Reduced structural complexity of the right cerebellar cortex in male children with autism spectrum disorder.
PLoS One. 2018;13(7):e0196964
Authors: Zhao G, Walsh K, Long J, Gui W, Denisova K
The cerebellum contains 80% of all neurons in the human brain and contributes prominently to implicit learning and predictive processing across motor, sensory, and cognitive domains. As morphological features of the cerebellum in atypically developing individuals remain unexplored in-vivo, this is the first study to use high-resolution 3D fractal analysis to estimate fractal dimension (FD), a measure of structural complexity of an object, of the left and right cerebellar cortex (automatically segmented from Magnetic Resonance Images using FreeSurfer), in male children with Autism Spectrum Disorders (ASD) (N = 20; mean age: 8.8 years old, range: 7.13-10.27) and sex, age, verbal-IQ, and cerebellar volume-matched typically developing (TD) boys (N = 18; mean age: 8.9 years old, range: 6.47-10.52). We focus on an age range within the ‘middle and late childhood’ period of brain development, between 6 and 12 years. A Mann-Whitney U test revealed a significant reduction in the FD of the right cerebellar cortex in ASD relative to TD boys (P = 0.0063, Bonferroni-corrected), indicating flatter and less regular surface protrusions in ASD relative to TD males. Consistent with the prediction that the cerebellum participates in implicit learning, those ASD boys with a higher (vs. lower) PIQ>VIQ difference showed higher, more normative complexity values, closer to TD children, providing new insight on our understanding of the neurological basis of differences in verbal and performance cognitive abilities that often characterize individuals with ASD.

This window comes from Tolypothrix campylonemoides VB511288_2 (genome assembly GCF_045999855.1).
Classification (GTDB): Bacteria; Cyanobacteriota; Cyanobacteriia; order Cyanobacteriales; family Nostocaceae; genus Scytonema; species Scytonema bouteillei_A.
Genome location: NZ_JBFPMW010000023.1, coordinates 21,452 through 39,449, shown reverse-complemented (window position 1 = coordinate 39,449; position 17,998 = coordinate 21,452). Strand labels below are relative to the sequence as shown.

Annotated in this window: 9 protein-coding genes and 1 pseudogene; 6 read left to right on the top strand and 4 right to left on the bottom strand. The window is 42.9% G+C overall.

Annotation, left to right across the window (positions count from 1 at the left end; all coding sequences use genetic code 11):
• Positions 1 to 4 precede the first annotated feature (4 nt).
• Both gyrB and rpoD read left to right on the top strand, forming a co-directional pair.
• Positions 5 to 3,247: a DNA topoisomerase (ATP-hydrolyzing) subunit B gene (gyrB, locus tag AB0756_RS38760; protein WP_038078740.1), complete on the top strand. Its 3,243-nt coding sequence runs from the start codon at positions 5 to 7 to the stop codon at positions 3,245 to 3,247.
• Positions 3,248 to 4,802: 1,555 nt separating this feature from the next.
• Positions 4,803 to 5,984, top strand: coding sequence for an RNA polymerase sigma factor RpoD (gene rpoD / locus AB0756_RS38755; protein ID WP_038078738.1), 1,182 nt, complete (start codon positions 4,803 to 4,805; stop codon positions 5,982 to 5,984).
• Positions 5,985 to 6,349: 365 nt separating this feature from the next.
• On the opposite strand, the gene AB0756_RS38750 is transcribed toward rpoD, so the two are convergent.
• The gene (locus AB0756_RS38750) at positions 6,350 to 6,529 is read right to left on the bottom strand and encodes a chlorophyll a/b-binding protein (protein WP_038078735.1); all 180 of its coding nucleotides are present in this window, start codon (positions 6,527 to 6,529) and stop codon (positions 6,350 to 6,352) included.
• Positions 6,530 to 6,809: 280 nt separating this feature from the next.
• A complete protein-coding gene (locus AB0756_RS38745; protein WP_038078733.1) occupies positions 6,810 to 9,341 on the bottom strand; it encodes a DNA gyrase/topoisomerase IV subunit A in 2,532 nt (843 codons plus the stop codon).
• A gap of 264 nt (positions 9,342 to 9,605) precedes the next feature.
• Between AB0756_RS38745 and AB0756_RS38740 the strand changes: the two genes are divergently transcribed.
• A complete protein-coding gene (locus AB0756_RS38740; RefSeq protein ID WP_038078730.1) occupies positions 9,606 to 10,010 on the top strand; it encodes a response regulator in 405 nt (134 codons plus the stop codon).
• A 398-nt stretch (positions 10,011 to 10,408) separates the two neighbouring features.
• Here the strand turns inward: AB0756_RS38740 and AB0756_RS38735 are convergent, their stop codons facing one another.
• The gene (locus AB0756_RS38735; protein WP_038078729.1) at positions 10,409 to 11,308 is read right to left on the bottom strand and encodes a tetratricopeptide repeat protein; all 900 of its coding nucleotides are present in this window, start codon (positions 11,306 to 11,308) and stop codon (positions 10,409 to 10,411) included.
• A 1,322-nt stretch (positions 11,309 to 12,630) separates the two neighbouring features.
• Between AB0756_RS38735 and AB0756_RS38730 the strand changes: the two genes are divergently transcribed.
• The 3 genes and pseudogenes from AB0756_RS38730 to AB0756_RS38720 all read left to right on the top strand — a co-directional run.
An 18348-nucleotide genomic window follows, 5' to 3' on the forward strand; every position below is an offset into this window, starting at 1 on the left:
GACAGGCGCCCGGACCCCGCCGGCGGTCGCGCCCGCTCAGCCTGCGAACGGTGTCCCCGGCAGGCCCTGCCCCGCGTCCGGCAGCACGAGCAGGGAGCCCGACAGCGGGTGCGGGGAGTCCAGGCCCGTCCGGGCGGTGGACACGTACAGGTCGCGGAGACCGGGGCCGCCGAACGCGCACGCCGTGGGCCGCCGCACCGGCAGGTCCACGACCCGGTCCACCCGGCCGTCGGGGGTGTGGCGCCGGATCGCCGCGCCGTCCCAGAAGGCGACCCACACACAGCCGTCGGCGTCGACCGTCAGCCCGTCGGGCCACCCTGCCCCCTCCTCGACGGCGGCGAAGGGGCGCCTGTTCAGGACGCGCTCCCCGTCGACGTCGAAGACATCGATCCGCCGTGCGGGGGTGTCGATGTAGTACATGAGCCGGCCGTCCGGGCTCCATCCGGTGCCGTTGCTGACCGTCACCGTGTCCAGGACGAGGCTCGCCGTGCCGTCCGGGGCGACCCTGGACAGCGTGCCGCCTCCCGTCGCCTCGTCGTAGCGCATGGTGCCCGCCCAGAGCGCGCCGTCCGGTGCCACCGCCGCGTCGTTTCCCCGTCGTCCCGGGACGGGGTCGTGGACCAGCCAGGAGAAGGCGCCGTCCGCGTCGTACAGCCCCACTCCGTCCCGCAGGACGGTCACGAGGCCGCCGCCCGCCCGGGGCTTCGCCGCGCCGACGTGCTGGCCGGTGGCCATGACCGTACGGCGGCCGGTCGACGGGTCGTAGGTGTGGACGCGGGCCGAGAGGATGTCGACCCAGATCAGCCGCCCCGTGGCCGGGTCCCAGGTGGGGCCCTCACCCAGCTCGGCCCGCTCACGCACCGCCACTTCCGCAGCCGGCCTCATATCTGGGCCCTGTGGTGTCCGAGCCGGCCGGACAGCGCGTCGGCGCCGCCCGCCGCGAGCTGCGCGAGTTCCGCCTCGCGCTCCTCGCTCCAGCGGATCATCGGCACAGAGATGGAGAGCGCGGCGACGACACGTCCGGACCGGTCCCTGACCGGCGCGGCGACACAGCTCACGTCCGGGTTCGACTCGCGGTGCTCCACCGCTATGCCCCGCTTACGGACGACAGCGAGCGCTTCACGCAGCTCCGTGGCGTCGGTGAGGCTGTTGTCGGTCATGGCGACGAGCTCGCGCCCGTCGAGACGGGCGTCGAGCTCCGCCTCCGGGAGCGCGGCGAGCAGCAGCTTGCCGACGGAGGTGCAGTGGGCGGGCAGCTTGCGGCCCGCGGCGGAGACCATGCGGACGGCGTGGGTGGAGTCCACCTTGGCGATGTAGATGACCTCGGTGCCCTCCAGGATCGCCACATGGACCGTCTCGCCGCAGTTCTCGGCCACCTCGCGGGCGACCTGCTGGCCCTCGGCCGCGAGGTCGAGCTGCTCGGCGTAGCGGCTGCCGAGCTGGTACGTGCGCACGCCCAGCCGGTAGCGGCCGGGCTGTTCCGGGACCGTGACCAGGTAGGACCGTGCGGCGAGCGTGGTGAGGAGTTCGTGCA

PMID: 29995885 [PubMed – in process]